ITSM is a key element for the service operations of all kinds of IT teams. ITSM defines how your team designs and executes your service operation. Whether your team works out of a shared mailbox or you operate with hundreds of agents across the globe, the IT department is responsible for establishing policies and events to properly align IT services with the needs of the business.

There are several popular ITSM frameworks that are designed to guide teams to most efficiently deliver their services. For example:

  • COBIT (Control Objectives for Information Technology): focuses on the continuity of delivering IT services throughout the whole enterprise
  • ITIL (IT Information Library): focuses on designing a service portfolio that best utilizes IT resources

While each ITSM framework offers different approaches to designing IT processes, they all address important details for improving the efficiency of both your service desk and the overall business.



An effective ITSM process will improve your workflows by:

  • eliminating bottlenecks in collaborative work
  • reducing error on standard requests
  • routing incoming tickets based on technician speciality and availability
  • setting prioritization standards based on the highest business impact

Your ITSM can also help you identify common requests through service reports. With this information in hand and running a root-cause analysis, your team will be able to identify and solve the underlying technical problems that are leading to ticket creation. This way you can save time by finding a lasting solution rather than addressing the same issues over and over again, which will free up your agents’ time to address other more pressing issues.



ITSM addresses not only the efficiency of your service desk but that of your entire organization. By having the information in place to identify and solve technical problems, IT can help the overall business continue to run smoothly. Also, by analyzing potential risks and understanding demand cadences, teams will be better prepared to handle any major outage.

The most important part of a great ITSM system is being able to get a better understanding of the relationships between services and infrastructure. This will help businesses appropriately budget their IT expenditures. Through detailed reporting, service leaders can deliver relevant information to other parts of the business and built an efficient budget.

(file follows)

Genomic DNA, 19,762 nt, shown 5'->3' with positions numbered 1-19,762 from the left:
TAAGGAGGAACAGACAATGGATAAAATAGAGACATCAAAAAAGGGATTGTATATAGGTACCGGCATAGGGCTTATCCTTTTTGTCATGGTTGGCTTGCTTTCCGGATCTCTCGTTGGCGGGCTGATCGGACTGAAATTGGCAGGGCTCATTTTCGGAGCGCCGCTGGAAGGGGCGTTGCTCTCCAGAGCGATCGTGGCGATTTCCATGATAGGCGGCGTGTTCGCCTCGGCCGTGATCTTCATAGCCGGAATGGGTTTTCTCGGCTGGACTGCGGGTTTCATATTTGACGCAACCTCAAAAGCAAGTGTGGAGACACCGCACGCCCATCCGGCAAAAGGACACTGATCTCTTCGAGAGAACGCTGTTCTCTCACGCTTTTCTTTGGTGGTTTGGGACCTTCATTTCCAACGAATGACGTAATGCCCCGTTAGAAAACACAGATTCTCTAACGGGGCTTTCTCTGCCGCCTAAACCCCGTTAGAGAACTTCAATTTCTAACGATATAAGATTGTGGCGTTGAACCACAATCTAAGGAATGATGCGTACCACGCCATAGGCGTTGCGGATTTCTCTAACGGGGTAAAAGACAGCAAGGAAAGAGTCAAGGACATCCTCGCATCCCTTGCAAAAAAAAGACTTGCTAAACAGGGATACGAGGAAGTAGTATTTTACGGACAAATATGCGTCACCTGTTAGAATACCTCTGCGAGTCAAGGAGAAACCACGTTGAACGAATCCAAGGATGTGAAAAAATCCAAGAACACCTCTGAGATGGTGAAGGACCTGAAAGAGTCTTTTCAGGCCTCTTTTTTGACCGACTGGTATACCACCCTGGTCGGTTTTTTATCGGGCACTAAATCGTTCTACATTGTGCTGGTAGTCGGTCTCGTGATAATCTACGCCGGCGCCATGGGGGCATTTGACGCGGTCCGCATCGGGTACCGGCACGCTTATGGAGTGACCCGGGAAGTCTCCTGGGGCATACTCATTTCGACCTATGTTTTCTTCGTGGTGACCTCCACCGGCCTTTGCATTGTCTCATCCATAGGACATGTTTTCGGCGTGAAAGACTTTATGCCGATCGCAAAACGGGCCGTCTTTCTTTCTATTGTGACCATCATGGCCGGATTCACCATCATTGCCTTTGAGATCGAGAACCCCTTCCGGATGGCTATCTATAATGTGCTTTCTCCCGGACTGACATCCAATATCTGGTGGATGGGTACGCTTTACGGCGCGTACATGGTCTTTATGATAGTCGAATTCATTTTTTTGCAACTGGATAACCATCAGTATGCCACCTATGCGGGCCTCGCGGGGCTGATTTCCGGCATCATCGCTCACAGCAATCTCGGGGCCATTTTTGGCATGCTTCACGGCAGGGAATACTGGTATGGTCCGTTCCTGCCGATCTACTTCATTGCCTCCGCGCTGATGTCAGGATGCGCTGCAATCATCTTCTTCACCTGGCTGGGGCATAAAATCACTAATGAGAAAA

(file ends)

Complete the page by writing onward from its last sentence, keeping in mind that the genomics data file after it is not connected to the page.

ITSM solutions help bridge the gap between your theoretical service plans and the reality of your service operation. By having the right technology in place to help service leaders manage the various aspects of ITSM, the true benefits from an effective ITSM framework can be more fully realized by service teams everywhere.

Topics: Service Management ITIL ITSM Service Strategy
2 min read

IT Service Catalog: The Intersection Between Business & Technical Services

By Nate Lipka on 7/20/18 9:00 AM


Regardless if support requests are assigned to IT, finance, legal or HR, employees should be confident the right agent is handling their issue. Since employees do not know the full technical scope of their available services, they need an interface that translates their technical issues into ideas they can appreciate. So, what is the best way to display easy-to-understand business services in a one-stop-shop interface?



The service catalog serves as two facets of a service operation:

  • the operational piece of ITIL’s service portfolio
  • the public-facing interface for employees to request services

A service catalog’s interface is built to educate an end-user on service delivery items such as service description, availability, SLAs and costs. In terms of user experience, a proper service catalog should serve as the singular nexus for all types of service requests available. All expectations should be described before a ticket submission to limit confusion.

The user interface of the service catalog focuses on displaying data related to service delivery, while the internal facing documentation provides context on strategy. Additional details are maintained such as target availability, backup, service owner (funding), service representative (business representative), criticality, OLAs and expiry criteria. This data can be used to assess whether a service should exist on the catalog.

  1. When designing the catalog, the following questions may be considered:
  2. What business need does this service address?
  3. Who will pay for these services?
  4. What are the risks and impact of service outages?
  5. How should we prioritize our work?
  6. Do we have enough resources to meet the incoming demand?